STAGE REVIEW: Queer and Now – Riot Act @ Live Theatre, Newcastle (20.02.20) | NARC. | Reliably Informed | Music and Creative Arts News for Newcastle and the North East

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Alone and picked out by a sole spotlight on a stark stage, playwright and performer Alexis Gregory – via mild costume changes coupled with substantial personality transformations – fully embodied three compelling characters, all older gay men whose lives and testimonies together conjured a wild, stirring romp through six decades of queer history.

Regenerating three times into a Stonewall riots survivor (one of the very few remaining), a seventies radical drag artist, and a prominent nineties AIDS activist, we feel the power of individual testimony and the weight of the devastation wrought by AIDS.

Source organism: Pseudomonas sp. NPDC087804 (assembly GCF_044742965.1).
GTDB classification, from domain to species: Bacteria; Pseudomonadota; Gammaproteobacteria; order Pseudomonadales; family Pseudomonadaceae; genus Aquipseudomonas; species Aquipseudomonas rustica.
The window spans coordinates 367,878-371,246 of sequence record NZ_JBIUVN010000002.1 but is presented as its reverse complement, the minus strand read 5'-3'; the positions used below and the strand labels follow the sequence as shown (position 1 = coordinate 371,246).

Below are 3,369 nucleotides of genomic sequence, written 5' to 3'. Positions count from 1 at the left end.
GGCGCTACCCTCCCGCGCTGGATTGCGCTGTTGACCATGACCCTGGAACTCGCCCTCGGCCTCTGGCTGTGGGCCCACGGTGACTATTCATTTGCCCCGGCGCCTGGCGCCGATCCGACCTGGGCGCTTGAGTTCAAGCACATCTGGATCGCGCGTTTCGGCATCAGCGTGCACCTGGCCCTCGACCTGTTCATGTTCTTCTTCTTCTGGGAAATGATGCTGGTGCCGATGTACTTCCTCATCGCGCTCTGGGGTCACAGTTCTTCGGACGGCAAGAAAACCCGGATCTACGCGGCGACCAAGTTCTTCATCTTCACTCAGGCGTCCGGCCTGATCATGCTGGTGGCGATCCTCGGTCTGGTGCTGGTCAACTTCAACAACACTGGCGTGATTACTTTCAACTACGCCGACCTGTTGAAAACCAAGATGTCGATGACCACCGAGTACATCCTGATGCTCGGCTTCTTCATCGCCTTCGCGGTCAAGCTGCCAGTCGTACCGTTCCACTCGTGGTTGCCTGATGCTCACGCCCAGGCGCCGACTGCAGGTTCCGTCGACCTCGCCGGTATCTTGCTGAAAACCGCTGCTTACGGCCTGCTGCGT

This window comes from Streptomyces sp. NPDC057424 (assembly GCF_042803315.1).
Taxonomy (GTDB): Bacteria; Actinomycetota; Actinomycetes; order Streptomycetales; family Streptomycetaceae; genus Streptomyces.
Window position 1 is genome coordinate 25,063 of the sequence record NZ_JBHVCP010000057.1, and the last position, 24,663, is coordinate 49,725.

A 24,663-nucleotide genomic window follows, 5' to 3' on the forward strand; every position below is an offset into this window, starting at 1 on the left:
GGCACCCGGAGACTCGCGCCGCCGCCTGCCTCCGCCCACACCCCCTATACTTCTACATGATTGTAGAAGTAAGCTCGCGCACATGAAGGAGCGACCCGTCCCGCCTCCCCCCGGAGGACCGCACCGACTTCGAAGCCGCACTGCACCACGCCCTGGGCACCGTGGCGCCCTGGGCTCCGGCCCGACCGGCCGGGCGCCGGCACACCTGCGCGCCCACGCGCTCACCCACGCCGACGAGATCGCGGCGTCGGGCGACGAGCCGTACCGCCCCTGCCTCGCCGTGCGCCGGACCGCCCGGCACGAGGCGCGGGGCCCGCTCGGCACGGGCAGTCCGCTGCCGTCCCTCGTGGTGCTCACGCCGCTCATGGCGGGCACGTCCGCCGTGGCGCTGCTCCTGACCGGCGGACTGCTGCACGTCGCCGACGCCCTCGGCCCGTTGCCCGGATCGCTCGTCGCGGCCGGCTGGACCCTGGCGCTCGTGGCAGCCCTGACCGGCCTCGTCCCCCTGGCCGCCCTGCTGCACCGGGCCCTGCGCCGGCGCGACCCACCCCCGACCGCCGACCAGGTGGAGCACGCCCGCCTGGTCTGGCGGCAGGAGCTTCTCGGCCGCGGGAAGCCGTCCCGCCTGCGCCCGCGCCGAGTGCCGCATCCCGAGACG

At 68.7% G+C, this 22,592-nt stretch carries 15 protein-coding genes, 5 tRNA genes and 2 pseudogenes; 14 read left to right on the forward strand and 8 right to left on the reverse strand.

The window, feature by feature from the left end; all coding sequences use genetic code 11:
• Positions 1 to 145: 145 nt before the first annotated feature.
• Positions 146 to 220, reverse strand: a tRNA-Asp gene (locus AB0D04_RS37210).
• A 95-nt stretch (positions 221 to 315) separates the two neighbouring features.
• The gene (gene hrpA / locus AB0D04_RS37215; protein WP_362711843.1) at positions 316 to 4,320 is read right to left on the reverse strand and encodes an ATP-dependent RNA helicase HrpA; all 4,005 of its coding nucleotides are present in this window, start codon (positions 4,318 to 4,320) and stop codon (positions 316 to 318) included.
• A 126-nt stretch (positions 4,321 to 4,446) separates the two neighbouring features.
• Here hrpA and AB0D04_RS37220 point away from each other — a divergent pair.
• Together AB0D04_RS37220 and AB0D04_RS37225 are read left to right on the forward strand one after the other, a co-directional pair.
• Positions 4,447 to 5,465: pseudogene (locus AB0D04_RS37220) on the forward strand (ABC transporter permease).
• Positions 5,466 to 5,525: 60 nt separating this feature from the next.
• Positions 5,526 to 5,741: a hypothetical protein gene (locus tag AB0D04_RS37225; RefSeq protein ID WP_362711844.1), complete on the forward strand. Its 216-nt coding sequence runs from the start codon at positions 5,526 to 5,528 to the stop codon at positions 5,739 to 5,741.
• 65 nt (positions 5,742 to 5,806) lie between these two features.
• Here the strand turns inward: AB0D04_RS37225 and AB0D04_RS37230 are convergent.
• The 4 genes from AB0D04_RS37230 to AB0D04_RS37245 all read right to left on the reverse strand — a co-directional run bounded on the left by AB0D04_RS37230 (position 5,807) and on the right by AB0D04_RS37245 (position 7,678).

Alongside the heartbreak of three people who feel lucky to be alive beyond thirty, a privilege many of their friends never had, we feel their anger at the younger gay scene’s ignorance of the people who blazed a trail for them decades before. Through this critical social history, Gregory seeks to reconnect these pre-and-post-AIDS generations, crossing the divide created by the death of thousands of gay men decades earlier.

A verbatim work based on a series of no-holds-barred interviews, the cut-and-pasted, recontextualised text grips and soars. Managing to balance notions of death and oppression with abundant humour, Riot Act embraces the importance of oral history, treasures the small details lost to time, and forces awareness of the giants whose shoulders we stand on.

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